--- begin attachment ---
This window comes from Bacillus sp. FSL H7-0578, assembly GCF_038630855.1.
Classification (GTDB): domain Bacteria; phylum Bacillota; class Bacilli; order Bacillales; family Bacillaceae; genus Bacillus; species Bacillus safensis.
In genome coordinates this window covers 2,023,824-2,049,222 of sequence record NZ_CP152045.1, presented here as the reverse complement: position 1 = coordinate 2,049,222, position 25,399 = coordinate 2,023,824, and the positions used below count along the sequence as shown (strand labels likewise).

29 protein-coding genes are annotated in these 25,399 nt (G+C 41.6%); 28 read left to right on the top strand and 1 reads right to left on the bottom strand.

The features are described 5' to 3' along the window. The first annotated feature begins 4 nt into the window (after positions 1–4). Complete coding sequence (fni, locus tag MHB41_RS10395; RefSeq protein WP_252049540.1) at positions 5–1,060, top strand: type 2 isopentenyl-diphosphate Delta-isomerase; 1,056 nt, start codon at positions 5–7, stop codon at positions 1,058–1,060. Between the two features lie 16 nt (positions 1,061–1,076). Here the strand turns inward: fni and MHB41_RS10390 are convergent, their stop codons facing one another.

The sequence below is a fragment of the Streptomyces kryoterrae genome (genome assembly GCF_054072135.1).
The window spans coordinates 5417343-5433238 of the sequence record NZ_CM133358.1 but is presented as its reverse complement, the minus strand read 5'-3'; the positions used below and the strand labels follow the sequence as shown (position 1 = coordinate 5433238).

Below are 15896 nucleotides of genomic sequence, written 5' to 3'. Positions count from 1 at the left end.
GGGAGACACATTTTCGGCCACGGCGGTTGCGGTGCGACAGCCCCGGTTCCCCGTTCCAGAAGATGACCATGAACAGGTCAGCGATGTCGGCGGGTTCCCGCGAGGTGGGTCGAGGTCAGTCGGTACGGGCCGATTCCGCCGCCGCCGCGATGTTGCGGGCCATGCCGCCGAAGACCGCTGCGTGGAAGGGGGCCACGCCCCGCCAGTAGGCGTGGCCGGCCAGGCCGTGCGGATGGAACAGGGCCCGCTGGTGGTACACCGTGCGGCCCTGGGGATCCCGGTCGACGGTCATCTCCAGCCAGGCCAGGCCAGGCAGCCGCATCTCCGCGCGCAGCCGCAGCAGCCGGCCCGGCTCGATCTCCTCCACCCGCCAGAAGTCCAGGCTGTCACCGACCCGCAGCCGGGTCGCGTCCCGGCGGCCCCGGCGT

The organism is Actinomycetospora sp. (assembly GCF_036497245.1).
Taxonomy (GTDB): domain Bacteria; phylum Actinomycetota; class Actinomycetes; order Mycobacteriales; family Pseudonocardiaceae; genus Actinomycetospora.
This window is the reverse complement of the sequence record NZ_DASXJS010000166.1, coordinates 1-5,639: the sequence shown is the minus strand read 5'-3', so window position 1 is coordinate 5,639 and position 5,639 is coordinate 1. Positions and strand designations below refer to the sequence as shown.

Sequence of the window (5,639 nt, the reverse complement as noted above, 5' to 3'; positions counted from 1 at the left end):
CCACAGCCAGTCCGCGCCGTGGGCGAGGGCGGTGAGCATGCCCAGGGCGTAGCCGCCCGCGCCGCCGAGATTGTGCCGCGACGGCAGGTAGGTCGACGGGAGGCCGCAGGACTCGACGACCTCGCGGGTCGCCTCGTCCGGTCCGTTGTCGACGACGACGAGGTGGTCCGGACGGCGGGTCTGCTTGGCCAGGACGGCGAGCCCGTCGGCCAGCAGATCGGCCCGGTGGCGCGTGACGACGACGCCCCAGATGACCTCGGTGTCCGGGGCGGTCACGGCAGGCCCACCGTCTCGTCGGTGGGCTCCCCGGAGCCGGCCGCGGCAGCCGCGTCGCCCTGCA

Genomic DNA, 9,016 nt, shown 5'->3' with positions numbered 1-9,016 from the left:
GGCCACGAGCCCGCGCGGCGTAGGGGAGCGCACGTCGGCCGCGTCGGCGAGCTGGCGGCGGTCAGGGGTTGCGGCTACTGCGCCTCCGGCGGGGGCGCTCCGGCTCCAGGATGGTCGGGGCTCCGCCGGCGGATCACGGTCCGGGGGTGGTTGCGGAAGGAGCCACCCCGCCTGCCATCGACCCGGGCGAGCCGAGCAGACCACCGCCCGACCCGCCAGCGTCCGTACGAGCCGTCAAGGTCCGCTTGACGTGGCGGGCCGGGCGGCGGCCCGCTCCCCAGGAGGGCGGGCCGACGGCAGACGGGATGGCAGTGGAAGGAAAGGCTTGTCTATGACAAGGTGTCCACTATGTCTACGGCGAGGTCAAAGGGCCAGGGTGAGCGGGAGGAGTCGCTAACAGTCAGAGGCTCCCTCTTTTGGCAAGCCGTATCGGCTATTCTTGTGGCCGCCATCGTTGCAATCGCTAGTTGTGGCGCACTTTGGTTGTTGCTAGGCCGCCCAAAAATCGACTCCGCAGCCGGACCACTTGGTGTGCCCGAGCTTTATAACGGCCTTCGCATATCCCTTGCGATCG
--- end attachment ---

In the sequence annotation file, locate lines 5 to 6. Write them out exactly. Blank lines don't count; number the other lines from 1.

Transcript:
The features are described 5' to 3' along the window. The first annotated feature begins 4 nt into the window (after positions 1–4). Complete coding sequence (fni, locus tag MHB41_RS10395; RefSeq protein WP_252049540.1) at positions 5–1,060, top strand: type 2 isopentenyl-diphosphate Delta-isomerase; 1,056 nt, start codon at positions 5–7, stop codon at positions 1,058–1,060. Between the two features lie 16 nt (positions 1,061–1,076). Here the strand turns inward: fni and MHB41_RS10390 are convergent, their stop codons facing one another.

The sequence below is a fragment of the Streptomyces kryoterrae genome (genome assembly GCF_054072135.1).